Remember the old days, when you couldn't find anything negative about SCO's law suit in the mainstream press? Now SCO is described as "the most ridiculous software company in the world," and it wasn't Groklaw that wrote it. Sadly, that doesn't mean the press is yet comprehending this new phase of SCO's assault. InternetNews tries to grasp what the "GPL is unconstitutional" claim is all about in an article asserting that SCO's lawsuit against IBM is a test of the GPL v. copyright law, but clearly has some difficulty. No doubt that is because it isn't a test of the GPL v. copyright law. To their credit, they did ask the principal lawyer for the GPL, Eben Moglen, to respond:

"But Moglen asserts that the SCO dispute isn't really about copyrights anyway. 'This is not a copyright lawsuit yet. Copyright claim, number one, has yet to be filed by SCO against anybody,' he said. 'The only copyright claim made so far is IBM's counter claim against SCO.'. . .

"'They can say the GPL is invalid, but it's not legally relevant,' Moglen told 'In order for them not to lose the lawsuit they have to have a license and the license they claim to have is GPL.'

Moglen said he is confident that the GPL version 2 is actually performing as the Free Software Foundation originally intended it. 'The GPL is doing the job it's supposed to do by defending freedom by creating legal difficulties for people who attack freedom,' he said.

"'So, no it's not actually testing the GPL, though everyone is behaving as though it is. Though, if this is a test of the GPL it is a test that the GPL will pass.'"

Meanwhile, Microsoft has worked out a deal with the UN:

"Microsoft, U.N. to fight poverty

"Microsoft Corp. and the United Nations will work together to bring computer technology and literacy to developing countries, Microsoft chairman Bill Gates said today.

"Microsoft pledged software, computer training and cash to establish computer centers in poor communities, starting with pilot projects in Egypt, Mozambique and Morocco.

"The initiative will draw from a $1 billion Microsoft Unlimited Potential fund, which the U.S. software giant launched last year.

"The company has already donated nearly $50 million to 45 countries, and Gates said he hoped to 'ramp it up' to $200 million a year through the new partnership with the U.N. Development Program.

"At a news conference at the World Economic Forum, Gates said the computer centers won't be restricted to using Microsoft products."

With all the news today, soon we might be better off in Morocco, as far as having software choices, then. Aside from SCO's legislative push, MS just registered new XML-related patents in New Zealand and the EU, according to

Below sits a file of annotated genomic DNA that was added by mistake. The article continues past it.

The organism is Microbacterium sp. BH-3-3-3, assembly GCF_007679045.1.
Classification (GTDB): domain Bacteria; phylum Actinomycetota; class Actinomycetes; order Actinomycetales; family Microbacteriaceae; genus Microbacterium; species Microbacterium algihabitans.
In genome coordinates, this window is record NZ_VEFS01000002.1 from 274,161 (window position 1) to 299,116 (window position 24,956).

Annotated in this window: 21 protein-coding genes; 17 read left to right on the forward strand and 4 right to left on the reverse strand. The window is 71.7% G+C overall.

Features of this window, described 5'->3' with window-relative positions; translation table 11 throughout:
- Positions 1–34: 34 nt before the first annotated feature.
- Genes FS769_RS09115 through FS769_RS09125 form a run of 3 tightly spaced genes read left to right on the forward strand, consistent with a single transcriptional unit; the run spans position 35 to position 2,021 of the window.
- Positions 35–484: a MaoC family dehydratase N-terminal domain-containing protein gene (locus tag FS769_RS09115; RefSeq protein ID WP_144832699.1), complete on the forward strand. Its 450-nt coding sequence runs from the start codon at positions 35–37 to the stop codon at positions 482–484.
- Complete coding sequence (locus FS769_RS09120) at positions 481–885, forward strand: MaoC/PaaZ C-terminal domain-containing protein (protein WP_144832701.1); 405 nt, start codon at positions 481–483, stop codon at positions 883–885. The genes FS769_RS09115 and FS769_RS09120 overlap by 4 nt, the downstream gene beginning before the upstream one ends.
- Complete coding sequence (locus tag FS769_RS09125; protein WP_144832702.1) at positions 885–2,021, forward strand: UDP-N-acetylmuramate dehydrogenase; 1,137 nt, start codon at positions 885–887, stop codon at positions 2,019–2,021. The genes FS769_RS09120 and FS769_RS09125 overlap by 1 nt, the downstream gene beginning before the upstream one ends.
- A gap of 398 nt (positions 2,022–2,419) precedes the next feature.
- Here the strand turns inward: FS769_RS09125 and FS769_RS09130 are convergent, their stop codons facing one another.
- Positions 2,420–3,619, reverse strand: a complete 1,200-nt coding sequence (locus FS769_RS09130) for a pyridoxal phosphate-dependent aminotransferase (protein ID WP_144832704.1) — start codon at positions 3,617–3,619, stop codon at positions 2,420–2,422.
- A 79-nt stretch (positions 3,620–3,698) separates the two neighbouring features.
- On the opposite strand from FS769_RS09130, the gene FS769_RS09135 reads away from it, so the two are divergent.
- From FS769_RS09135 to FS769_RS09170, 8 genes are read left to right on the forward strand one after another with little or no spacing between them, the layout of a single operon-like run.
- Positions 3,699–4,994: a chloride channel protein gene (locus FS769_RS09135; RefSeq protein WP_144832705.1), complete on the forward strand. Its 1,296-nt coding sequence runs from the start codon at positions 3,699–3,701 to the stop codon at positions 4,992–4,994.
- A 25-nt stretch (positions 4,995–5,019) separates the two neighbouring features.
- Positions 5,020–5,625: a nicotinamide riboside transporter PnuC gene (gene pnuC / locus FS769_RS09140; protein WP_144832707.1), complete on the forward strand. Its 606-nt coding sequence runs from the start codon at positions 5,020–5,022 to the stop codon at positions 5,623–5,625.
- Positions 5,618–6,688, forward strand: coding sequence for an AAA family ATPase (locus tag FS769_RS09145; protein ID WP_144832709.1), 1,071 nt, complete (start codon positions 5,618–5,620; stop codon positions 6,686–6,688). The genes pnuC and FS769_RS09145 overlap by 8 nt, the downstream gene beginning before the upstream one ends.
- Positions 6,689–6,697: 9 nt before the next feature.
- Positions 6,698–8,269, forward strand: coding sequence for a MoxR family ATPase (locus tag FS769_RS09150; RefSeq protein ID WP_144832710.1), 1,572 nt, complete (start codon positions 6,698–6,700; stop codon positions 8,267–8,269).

"Microsoft has applied for patents that could prevent competing applications from processing documents created with the latest version of the software giant's Office program.

"The company filed patent applications in New Zealand and the European Union that cover word processing documents stored in the XML (Extensible Markup Language) format. The proposed patent would cover methods for an application other than the original word processor to access data in the document. The U.S. Patent Office had no record of a similar application.

"The proposed patents apparently seek to protect methods other applications could use to interpret the XML dialect, or schema, Office uses to describe and organize information in documents. Microsoft recently agreed to publish those schemas and is looking at opening other chunks of Office code. Despite those moves toward openness, the patents could create a barrier to competing software, said Rob Helm, an analyst for research firm Directions on Microsoft.

"'This is a direct challenge to software vendors who want to interoperate with Word through XML,' he said. 'For example, if Corel wanted to improve WordPerfect's support of Word by adopting its XML format...for import/export, they'd probably have to license this patent.'"

The patents likely wouldn't immediately affect the open-source software package OpenOffice, which uses different XML techniques to describe a document, Helm said. But they could prevent future versions of OpenOffice and StarOffice, its proprietary sibling, from working with Microsoft's XML format."

If the proprietary folks keep up the patent nonsense, pretty soon nobody will be able to do anything in software without crossing the big guys' palms with silver, which is a very fine reason to switch to Linux this exact minute, if you ask me, because the more they lock things down, the less innovation you will see from them. It just is a fact of life that the higher the bar to entry, the less talent there is available, which is probably why proprietary software thinks it can only survive by outlawing the Linux competition.

SCO didn't have its hearing today, but Microsoft did and the Seattle Post-Intelligencer tells us what happened:

"Prodded by a federal judge, Microsoft agreed Friday to make portions of its tightly held Windows software code more widely available in an attempt to inject choice and competition into a market it once monopolized.

"The concession came during a brief hearing before U.S. District Judge Colleen Kollar-Kotelly to evaluate the progress Microsoft is making to comply with the landmark 2002 settlement that aimed to repair the damage to the software market caused by Microsoft's behavior. . . .Another hearing to evaluate Microsoft's progress and compliance is scheduled for April 21."